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Sex work: not prohibited, not permitted

Criminalization sets a context in which the range of human rights violations experienced by sex workers is validated. Cross-movement collaboration on decriminalizing sex work is needed, now, more than ever.

  AP Photo/Christophe Ena

In mid-November, I attended a RedTraSex meeting to review “Advances, challenges and strategies of the RedTraSex: strengthening sustainability and advancing the recognition of our rights.” RedTraSex is the Red de Mujeres Trabajadoras Sexuales de Latinamérica y el Caribe (Network of Sex Workers of Latin America and the Caribbean.)  RedTraSex, on the cusp of celebrating its 20th anniversary, is made up of organizations from fifteen countries - Argentina, Belize, Bolivia, Chile, Colombia, Costa Rica, El Salvador, Guatemala, Honduras, Mexico, Nicaragua, Panama, Paraguay, Peru and Dominican Republic.

The UN Joint Programme on HIV/AIDS defines sex workers as “a group of individuals defined as female, male or transgender adults and young persons who receive money or goods in exchange for sexual services on either a regular or occasional basis.” Most countries in South and Central America do not explicitly criminalize sex work.  Yet, as many speakers during the meeting stressed, this doesn’t equate with freedom from stigma, discrimination or police harassment.  Indeed, context is everything.

In describing the situation of sex workers in Latin America, a number of speakers noted that in Latin America, sex work is not prohibited, but it isn’t permitted either. In saying this, they raised a critical issue for conversations about criminalization and decriminalization.  While sex work is not a criminal offense in most of South and Central America, it also is not considered to be a legitimate form of work. Removing sex work from criminal codes is a critical part of improving the lives of sex workers and to their access to justice and to services.  However, such a change in criminal laws is one step only in a process of ensuring that sex workers can exercise and enjoy their human rights.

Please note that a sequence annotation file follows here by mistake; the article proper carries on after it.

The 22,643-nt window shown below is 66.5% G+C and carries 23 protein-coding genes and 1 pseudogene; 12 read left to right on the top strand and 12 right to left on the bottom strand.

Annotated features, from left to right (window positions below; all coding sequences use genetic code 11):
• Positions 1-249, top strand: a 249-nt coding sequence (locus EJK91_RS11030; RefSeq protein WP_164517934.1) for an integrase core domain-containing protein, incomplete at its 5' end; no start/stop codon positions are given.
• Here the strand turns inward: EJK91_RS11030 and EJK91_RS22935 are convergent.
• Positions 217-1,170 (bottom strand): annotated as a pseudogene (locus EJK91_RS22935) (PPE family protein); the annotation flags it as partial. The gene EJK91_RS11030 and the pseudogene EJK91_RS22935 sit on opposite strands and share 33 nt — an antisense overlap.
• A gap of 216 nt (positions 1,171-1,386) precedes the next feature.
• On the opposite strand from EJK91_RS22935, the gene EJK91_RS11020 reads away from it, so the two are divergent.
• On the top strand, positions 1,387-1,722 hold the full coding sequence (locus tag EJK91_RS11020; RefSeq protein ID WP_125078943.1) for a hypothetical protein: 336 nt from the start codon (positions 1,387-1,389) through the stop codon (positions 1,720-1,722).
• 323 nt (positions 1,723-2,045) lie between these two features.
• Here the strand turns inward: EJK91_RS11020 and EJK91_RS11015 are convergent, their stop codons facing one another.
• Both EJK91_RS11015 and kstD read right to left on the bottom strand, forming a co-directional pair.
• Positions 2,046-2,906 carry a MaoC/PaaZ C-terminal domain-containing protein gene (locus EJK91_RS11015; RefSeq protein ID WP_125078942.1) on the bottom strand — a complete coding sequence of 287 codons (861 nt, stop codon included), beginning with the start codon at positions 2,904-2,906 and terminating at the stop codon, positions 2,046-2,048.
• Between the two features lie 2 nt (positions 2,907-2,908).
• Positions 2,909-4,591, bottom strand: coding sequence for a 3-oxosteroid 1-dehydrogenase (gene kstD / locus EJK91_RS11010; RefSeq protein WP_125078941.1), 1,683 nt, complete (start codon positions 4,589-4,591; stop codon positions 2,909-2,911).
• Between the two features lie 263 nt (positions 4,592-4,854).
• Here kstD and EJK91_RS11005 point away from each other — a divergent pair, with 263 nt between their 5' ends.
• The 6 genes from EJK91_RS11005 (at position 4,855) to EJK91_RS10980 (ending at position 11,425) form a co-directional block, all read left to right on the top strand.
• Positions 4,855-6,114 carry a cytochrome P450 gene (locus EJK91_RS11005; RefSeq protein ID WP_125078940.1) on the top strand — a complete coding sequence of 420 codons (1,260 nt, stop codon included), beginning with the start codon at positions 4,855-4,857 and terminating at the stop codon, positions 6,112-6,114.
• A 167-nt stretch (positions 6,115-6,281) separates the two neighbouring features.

The process of ensuring access to services and access to justice for sex workers is similar to the situation faced by lesbian, gay, bisexual and transgender people in many countries. For sex workers of all genders, as well as people who engage in same sex conduct, discrimination has a strong impact on their everyday activities.  Moreover, the persecution they face and the institutional violence they experience does not depend on their criminal or decriminalized status.  Rather, the pervasiveness of stigma and social sanction results in harassment, extortion, and violence perpetrated by the police, the criminal justice system and by families and communities. 

Criminalization sets a context in which the range of human rights violations experienced by sex workers of all genders, people who engage in same sex conduct, and people whose gender identity transgresses social and cultural norms is validated.  As the UN Special Rapporteur on the Right to Health reported, criminalization authorizes and normalizes punitive laws and practices. And it makes it more difficult to demand rights and redress.  And it authorizes a range of abuses that operate outside of the criminal law, and instead through a series of regulations and ordinances that have a significant impact on sex workers’ lives, such as “vagrancy,” “loitering,” “obscenity,” and the like.  On these vague and mutable ground, sex workers face harassment, extortion and sexual assault, especially by the police.  Some countries do not directly criminalize the exchange of sex for remuneration, but they continue to criminalize all surrounding activities, including soliciting or “brothel-keeping” (at times defined as two or more sex workers operating together), thus making it impossible for sex workers to avoid breaking a law.